Inspired by a letter from Dr. Ronald L. Anderson, class of 1964
During these trying times, where racial discrimination and police brutality are broadcasted on every platform. It’s important to have a safe place to talk and breathe. The healing of this nation may take a lifetime, but we should not have to do it alone.
This is why Washington Adventist University organized two very important Town Hall Meeting discussions on the topics at hand and to provide space, dialogue, and assistance in the continuous conversation of the flawed views and systems of society — on and off-campus.
“It provided an opportunity for participants, including myself, to vent on the experiences of being black at WAU,” says Dr. Anderson, class of 1964. Dr. Ronald L. Anderson (pictured) is an ophthalmologist in Washington, District of Columbia, and has been in the practice for more than 20 years. He was a Biology major at Washington Adventist University.
Dr. Anderson attended the recent Town Hall Meetings and believes that continuing these meetings will help the WAU community become “cognizant of experiences that others have had during the evolution of the university”. The start of “Conversation and action plans for change will help the community heal” and though there is pain from actions of discrimination, God STILL has plans of salvation.
In Genesis 50:19-20, it says, “But Joseph said to them, “Don’t be afraid. Am I in the place of God? You intended to harm me, but God intended it for good to accomplish what is now being done, the saving of many lives.” This scripture goes to show that no matter what the intention of society, God has a plan. The hurt that we see from actions connected to discrimination, God has a plan. The hurt we see from police brutality, God has a plan. The hurt we see from racism, God has a plan.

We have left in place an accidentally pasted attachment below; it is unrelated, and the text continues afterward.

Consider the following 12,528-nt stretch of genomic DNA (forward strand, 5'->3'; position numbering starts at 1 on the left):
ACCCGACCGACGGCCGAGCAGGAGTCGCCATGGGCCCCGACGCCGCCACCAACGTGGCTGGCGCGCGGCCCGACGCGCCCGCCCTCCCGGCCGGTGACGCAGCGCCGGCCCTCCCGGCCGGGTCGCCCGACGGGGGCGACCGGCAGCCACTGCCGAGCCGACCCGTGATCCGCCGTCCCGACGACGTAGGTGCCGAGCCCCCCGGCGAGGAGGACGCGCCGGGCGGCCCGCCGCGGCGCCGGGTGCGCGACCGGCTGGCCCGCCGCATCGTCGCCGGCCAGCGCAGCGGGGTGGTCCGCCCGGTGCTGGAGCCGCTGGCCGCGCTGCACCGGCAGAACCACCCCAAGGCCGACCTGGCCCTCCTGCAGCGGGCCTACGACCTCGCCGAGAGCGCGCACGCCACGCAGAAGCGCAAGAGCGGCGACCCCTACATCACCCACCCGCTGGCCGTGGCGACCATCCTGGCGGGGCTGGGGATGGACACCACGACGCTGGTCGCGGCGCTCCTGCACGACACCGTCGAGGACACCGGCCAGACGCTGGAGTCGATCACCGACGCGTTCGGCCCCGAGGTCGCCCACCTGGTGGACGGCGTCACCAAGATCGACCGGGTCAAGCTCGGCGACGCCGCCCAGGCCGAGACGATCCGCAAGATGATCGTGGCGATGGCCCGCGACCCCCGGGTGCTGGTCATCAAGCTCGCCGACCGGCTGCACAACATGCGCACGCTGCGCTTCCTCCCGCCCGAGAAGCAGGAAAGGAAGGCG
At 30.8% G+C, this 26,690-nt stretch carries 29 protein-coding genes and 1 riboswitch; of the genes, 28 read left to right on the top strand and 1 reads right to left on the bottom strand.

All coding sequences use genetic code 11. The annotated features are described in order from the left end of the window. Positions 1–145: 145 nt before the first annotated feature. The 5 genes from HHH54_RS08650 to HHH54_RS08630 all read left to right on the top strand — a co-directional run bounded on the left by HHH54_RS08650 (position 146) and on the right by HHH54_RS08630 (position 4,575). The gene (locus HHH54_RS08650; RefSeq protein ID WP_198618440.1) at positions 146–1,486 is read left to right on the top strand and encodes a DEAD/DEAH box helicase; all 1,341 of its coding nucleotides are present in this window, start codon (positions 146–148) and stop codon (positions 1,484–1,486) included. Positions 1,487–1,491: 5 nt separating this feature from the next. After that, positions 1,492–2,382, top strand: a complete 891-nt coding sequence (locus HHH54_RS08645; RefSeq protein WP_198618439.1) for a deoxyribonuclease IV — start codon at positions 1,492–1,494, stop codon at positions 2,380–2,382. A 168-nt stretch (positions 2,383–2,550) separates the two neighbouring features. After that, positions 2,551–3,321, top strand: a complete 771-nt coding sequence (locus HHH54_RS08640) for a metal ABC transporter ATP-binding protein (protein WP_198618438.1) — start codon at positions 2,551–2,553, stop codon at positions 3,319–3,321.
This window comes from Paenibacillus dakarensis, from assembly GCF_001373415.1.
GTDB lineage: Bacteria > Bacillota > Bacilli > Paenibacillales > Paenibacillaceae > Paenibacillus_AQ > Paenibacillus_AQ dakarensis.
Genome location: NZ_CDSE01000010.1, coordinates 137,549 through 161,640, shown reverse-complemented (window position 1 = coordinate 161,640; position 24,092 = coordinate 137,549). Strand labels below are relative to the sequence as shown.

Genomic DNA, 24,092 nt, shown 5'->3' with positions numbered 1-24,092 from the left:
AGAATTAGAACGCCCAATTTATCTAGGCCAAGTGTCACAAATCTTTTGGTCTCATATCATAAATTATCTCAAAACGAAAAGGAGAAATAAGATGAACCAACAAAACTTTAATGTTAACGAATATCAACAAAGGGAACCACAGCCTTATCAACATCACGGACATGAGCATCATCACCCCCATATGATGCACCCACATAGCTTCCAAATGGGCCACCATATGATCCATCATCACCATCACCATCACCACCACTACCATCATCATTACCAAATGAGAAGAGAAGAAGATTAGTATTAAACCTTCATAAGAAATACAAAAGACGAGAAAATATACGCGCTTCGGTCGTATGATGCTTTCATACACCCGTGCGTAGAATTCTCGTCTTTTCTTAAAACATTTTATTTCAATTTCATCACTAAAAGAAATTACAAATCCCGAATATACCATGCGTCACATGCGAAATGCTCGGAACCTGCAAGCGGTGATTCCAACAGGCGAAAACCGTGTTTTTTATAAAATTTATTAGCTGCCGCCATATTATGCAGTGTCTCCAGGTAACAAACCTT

We may not see the future but we know that God is still with us and in the words of Dr. Anderson, “LET US MARCH TILL THE VICTORY IS WON!”. This march needs as many hands as possible to make a difference. Throughout history, we can see that so many people were a part of this mission, people of all colors pressed forward towards the mark.
We thank those before us who paved the way, including leaders at WAU. Dr. Anderson mentions in his letter that the freshman class of 1959, “a class that included seven academically and socially prepared black students, volunteered to integrate the dormitories at (then named) Washington missionary college”. This is just one mention of so many people who came together and changed WAU and, in fact, the world — but there is still more work to do! And as the conversation continues, so will do we.
Like a mighty army
moves the church of God;
Brothers, we are treading
where the saints have trod;
We are not divided;
all one body we,
One in hope and doctrine,
one in charity.
Written by Sabine Baring-Gould in 1865